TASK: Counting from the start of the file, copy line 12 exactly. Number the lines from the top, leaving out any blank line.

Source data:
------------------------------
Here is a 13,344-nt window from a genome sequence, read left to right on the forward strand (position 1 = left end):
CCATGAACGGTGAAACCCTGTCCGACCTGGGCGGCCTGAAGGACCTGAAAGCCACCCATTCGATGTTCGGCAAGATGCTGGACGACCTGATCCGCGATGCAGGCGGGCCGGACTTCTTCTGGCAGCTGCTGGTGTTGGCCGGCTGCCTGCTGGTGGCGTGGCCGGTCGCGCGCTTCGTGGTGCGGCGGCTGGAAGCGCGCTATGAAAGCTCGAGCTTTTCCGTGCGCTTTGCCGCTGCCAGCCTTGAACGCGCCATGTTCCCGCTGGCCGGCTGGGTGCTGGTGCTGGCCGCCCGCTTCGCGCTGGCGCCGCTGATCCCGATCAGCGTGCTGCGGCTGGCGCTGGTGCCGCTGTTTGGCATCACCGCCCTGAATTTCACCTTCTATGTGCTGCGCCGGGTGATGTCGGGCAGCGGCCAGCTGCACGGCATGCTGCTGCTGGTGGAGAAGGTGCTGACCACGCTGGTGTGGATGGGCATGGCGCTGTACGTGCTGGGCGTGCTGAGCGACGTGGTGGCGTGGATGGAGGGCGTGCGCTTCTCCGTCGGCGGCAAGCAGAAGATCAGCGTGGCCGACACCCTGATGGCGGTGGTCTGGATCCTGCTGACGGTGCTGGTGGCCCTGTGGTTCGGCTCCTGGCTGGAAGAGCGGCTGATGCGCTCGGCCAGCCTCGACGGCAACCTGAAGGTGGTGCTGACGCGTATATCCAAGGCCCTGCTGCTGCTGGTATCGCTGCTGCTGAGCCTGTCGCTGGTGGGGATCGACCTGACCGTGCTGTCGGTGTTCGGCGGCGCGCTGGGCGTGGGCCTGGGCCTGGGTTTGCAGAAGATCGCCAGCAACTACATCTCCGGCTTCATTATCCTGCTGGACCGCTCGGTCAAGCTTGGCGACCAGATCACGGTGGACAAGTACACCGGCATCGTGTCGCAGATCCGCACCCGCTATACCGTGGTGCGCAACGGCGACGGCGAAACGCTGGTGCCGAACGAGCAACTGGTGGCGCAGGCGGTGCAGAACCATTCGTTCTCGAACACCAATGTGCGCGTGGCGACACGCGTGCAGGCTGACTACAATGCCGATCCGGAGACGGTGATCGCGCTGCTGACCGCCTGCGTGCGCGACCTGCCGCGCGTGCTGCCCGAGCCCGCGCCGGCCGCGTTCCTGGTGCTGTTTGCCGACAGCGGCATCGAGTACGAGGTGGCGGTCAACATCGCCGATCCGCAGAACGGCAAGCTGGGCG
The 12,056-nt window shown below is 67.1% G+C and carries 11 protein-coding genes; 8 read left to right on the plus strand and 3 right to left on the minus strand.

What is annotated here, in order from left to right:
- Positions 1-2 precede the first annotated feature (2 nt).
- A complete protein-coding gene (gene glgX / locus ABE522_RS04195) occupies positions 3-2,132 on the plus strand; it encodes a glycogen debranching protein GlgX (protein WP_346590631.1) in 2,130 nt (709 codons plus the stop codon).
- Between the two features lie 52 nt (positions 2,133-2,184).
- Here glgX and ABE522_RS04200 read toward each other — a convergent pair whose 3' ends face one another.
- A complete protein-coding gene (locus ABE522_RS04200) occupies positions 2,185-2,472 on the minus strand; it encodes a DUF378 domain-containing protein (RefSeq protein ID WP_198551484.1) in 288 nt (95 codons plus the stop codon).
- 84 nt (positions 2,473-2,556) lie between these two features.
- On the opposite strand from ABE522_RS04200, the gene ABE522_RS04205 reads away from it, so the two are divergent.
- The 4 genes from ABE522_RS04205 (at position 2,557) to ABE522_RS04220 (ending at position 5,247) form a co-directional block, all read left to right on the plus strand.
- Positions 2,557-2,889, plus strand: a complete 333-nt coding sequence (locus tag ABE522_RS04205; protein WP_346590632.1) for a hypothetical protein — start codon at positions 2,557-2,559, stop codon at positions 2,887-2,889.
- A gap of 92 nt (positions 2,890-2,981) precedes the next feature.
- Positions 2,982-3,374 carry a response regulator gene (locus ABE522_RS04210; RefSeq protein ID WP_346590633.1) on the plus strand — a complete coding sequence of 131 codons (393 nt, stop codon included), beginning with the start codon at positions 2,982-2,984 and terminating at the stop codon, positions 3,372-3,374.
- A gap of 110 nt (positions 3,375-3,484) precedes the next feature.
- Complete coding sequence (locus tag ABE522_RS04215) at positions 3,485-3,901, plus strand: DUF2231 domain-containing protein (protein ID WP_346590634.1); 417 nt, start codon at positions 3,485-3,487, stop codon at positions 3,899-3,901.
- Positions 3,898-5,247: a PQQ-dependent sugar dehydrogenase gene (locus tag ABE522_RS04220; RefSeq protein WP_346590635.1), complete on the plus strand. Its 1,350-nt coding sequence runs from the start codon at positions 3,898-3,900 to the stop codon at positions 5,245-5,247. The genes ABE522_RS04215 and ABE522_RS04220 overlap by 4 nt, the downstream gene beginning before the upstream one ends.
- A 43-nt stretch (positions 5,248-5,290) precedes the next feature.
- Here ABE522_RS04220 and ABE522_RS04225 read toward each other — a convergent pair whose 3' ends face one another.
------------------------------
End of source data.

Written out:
- The 4 genes from ABE522_RS04205 (at position 2,557) to ABE522_RS04220 (ending at position 5,247) form a co-directional block, all read left to right on the plus strand.